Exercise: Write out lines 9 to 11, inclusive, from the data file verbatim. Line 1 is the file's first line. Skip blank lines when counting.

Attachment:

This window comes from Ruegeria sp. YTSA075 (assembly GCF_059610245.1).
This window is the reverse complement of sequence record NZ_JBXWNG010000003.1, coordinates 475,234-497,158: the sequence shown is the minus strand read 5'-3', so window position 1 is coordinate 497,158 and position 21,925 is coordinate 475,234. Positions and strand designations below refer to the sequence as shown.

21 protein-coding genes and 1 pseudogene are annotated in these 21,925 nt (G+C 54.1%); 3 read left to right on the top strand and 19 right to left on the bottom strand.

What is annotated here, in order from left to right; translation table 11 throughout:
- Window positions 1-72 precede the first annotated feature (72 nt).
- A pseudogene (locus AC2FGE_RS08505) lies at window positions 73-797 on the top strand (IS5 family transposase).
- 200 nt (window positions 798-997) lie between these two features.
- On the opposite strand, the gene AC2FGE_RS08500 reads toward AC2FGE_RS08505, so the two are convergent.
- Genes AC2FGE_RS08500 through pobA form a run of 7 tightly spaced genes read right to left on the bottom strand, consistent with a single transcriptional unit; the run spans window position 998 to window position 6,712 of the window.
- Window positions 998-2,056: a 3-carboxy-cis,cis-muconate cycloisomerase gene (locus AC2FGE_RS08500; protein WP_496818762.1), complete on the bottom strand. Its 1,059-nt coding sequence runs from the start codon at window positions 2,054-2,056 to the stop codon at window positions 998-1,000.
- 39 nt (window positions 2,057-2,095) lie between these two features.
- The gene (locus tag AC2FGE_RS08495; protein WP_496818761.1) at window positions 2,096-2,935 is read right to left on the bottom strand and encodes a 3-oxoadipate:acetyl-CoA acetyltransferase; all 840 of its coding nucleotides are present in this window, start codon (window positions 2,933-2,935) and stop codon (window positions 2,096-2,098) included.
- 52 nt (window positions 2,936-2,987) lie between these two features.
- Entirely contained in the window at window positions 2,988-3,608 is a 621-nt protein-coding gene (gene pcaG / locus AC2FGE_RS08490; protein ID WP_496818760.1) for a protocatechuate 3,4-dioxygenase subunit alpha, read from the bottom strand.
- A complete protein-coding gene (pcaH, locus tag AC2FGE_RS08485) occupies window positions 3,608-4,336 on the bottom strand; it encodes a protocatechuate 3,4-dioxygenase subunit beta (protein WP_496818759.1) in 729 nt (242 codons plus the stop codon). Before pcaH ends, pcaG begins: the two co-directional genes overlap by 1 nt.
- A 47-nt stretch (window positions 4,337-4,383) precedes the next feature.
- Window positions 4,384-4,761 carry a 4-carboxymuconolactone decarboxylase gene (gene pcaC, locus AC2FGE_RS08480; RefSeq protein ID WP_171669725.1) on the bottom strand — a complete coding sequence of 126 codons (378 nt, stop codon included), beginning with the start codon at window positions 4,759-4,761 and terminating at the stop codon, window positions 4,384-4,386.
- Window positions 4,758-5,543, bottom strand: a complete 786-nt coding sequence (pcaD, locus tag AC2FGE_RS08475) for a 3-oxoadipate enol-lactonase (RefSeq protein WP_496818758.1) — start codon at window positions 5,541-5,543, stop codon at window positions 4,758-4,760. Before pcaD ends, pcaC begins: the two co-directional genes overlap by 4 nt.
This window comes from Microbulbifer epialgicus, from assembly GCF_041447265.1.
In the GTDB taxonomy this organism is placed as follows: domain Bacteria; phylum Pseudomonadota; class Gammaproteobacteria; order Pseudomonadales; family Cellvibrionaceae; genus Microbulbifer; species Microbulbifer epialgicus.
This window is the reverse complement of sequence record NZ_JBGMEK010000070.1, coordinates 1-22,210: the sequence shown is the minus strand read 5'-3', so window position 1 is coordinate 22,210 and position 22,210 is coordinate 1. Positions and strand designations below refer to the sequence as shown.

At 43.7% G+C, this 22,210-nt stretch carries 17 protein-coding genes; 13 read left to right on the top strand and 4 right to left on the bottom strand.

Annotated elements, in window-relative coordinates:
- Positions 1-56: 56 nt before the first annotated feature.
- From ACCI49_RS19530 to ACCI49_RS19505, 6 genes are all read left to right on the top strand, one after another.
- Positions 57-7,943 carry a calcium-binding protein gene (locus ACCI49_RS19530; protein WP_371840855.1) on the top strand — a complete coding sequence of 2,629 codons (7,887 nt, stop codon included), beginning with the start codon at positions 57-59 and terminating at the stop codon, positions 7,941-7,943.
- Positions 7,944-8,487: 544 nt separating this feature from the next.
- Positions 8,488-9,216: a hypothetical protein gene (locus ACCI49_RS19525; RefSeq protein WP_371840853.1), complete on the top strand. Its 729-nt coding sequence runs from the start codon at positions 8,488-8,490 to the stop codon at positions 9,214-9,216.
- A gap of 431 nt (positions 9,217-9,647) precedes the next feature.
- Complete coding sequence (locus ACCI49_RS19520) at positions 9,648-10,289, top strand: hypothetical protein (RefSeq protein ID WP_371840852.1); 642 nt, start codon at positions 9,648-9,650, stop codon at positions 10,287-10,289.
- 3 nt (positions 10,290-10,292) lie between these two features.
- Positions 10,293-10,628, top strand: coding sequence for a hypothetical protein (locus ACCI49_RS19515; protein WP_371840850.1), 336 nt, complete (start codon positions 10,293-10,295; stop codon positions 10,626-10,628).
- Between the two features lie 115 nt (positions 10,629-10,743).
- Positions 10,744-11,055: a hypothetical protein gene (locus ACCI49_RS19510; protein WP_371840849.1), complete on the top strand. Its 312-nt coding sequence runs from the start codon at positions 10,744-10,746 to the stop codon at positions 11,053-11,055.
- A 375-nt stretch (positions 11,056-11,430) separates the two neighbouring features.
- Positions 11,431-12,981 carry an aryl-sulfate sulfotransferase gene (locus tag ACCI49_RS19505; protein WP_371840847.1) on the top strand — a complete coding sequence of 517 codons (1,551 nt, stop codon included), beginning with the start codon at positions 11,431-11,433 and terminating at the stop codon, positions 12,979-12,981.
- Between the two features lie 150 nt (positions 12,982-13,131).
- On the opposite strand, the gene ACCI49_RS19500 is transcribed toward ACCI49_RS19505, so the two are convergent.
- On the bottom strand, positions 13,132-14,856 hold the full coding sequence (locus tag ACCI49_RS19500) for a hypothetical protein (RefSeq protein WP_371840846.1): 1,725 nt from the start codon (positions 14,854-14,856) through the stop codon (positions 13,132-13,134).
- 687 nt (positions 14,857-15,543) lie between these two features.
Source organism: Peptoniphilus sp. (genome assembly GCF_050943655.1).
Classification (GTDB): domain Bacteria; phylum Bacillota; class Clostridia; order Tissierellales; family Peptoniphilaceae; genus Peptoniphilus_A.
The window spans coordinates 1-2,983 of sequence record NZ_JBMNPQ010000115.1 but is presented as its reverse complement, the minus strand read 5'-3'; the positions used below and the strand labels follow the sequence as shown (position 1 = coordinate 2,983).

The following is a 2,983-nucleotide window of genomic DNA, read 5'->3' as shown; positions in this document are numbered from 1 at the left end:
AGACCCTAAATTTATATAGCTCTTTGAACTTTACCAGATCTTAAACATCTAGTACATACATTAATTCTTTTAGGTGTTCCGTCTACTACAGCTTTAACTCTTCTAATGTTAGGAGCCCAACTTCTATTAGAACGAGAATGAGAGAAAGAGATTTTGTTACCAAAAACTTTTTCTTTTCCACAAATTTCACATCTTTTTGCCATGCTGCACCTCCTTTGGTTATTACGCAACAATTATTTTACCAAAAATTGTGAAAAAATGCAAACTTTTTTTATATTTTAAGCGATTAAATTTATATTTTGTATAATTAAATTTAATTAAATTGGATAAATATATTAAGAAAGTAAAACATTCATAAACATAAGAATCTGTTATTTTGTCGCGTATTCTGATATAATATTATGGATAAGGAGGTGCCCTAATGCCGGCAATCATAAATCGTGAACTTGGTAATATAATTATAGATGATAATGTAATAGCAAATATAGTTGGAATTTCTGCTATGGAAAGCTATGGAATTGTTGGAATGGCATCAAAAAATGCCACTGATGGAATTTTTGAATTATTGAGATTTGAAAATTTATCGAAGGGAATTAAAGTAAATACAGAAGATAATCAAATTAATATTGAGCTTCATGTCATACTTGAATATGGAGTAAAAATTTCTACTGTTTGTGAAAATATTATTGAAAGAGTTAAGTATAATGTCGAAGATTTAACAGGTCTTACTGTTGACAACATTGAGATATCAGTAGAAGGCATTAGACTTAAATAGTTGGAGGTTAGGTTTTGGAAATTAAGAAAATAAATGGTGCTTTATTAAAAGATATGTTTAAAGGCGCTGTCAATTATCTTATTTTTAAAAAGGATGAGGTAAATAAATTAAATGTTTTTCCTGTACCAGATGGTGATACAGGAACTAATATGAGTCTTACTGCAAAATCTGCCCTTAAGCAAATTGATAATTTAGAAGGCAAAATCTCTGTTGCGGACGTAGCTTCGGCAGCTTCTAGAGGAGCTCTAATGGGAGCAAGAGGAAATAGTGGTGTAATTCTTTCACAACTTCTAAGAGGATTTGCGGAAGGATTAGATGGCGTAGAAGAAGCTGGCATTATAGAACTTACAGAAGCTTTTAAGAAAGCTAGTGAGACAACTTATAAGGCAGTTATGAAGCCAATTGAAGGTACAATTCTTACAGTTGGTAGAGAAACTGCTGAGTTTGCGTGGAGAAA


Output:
- Genes AC2FGE_RS08500 through pobA form a run of 7 tightly spaced genes read right to left on the bottom strand, consistent with a single transcriptional unit; the run spans window position 998 to window position 6,712 of the window.
- Window positions 998-2,056: a 3-carboxy-cis,cis-muconate cycloisomerase gene (locus AC2FGE_RS08500; protein WP_496818762.1), complete on the bottom strand. Its 1,059-nt coding sequence runs from the start codon at window positions 2,054-2,056 to the stop codon at window positions 998-1,000.
- 39 nt (window positions 2,057-2,095) lie between these two features.